Limitations of Drug Tests for Marijuana
Because marijuana stays in the bloodstream for only a short time, blood tests for marijuana are usually not used. The exceptions are in the case of automobile accidents and some roadside sobriety checkpoints. Blood or saliva tests can show current intoxication. However, unlike blood alcohol concentration tests, they do not indicate a level of intoxication or impairment.
Urine tests for marijuana metabolites can only show recent marijuana use, not intoxication or impairment. This is because of the time required between smoking and your body breaking down THC to the metabolites that are eliminated in the urine. However, because many employers have a zero tolerance for drug use, most workplaces use urine tests for any recent use of drugs.
While urine testing is most common, other methods of detection include:
- Blood: After a single use, marijuana may be found in blood for two to three days. With regular use, it may be detected for up to two weeks.
- Saliva: With single use or repeated use, there may be traces of marijuana in saliva for 12 to 24 hours.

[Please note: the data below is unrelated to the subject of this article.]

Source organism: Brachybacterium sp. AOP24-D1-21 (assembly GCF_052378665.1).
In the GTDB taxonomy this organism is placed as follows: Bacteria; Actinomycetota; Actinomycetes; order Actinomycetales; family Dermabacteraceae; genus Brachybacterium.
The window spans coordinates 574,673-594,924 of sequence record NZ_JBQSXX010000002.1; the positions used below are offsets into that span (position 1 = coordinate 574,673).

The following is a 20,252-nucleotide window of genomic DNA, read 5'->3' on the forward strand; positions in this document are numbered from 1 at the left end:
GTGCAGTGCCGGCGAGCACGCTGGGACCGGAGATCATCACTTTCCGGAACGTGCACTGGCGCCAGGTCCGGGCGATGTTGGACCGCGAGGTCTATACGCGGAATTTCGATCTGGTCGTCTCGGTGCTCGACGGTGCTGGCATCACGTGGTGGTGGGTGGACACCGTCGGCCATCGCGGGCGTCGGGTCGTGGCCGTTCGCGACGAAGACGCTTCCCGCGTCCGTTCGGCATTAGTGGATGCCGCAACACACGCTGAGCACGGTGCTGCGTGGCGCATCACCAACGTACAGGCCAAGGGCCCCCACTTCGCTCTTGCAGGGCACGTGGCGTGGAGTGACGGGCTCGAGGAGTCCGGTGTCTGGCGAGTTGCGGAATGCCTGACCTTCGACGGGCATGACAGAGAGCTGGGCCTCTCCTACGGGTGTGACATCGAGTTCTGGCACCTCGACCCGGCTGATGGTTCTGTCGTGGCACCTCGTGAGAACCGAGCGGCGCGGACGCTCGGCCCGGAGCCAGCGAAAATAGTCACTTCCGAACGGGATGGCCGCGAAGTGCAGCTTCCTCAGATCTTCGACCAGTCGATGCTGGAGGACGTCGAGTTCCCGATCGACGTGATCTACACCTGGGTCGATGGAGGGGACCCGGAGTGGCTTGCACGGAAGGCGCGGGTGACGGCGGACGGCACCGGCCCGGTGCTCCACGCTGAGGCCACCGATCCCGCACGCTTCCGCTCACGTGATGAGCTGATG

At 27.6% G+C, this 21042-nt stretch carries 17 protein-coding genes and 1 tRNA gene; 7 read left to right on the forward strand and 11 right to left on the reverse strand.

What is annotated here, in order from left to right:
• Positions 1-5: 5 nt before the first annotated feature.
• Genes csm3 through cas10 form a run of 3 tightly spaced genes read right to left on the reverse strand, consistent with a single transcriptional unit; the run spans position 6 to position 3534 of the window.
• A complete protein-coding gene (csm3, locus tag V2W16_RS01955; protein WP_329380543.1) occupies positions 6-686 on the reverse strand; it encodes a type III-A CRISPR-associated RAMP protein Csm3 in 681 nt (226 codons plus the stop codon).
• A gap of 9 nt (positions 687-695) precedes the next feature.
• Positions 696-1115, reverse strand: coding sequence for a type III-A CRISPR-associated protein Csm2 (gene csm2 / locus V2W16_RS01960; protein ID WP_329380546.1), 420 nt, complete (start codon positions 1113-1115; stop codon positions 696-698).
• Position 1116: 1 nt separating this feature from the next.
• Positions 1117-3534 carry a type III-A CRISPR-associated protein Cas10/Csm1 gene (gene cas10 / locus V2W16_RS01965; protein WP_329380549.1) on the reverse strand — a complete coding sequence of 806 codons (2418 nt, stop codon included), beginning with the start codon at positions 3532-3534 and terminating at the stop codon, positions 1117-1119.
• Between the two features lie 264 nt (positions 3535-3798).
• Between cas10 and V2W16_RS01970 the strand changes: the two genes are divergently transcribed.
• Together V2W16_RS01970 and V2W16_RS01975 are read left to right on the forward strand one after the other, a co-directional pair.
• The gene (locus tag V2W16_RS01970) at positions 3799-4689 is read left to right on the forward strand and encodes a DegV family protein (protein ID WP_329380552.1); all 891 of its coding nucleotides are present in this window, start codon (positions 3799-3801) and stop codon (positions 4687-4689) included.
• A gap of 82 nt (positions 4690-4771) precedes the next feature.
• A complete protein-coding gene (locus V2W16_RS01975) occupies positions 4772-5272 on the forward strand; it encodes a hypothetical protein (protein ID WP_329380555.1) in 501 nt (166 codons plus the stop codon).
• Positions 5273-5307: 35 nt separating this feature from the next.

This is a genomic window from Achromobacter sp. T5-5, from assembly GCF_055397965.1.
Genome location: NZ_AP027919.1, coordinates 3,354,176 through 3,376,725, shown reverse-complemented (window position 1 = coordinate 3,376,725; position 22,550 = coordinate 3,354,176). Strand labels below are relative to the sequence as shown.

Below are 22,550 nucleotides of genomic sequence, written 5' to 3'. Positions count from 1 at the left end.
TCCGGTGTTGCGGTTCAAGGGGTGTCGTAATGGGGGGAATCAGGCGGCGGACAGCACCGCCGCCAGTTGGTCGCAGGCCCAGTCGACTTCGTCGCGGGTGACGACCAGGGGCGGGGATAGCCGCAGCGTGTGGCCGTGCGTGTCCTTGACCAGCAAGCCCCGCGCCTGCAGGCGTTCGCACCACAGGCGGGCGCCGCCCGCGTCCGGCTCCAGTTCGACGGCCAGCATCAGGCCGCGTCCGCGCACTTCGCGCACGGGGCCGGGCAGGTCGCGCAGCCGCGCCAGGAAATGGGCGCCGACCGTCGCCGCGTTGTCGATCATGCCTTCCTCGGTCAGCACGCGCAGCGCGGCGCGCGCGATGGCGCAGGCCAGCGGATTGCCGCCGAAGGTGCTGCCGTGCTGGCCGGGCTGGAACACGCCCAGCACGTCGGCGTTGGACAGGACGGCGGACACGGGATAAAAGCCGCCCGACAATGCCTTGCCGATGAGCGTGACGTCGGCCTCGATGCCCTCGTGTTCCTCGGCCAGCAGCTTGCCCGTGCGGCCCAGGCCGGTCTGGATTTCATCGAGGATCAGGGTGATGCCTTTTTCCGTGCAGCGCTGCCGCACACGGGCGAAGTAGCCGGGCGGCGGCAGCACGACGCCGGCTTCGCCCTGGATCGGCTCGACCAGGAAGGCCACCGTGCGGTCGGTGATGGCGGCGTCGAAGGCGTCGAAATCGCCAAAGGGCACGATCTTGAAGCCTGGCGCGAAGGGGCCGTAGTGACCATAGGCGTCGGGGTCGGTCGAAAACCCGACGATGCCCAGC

- Hair: Marijuana may be present in hair for up to 90 days, regardless of how often it is used.
While these are basic guidelines, there are still many more details that can influence how quickly marijuana is expelled from the body.
Treatment For Marijuana Use Disorder
Marijuana use disorder is a mental disease that can be challenging to overcome alone. Inpatient drug rehab centers offer programs that can help someone who is struggling with a mental dependence on marijuana. These programs may include a variety of treatment methods and can be customized to individual needs.
A marijuana use disorder does not have to interfere with someone’s productivity and health. Exploring treatment options to find the best fit may be the first step to a more fulfilling life.
Contact us today to learn more about marijuana use disorder and treatment options.
National Drug Court Institute — Drug Court Practitioner Fact Sheet
National Institute on Drug Abuse — Marijuana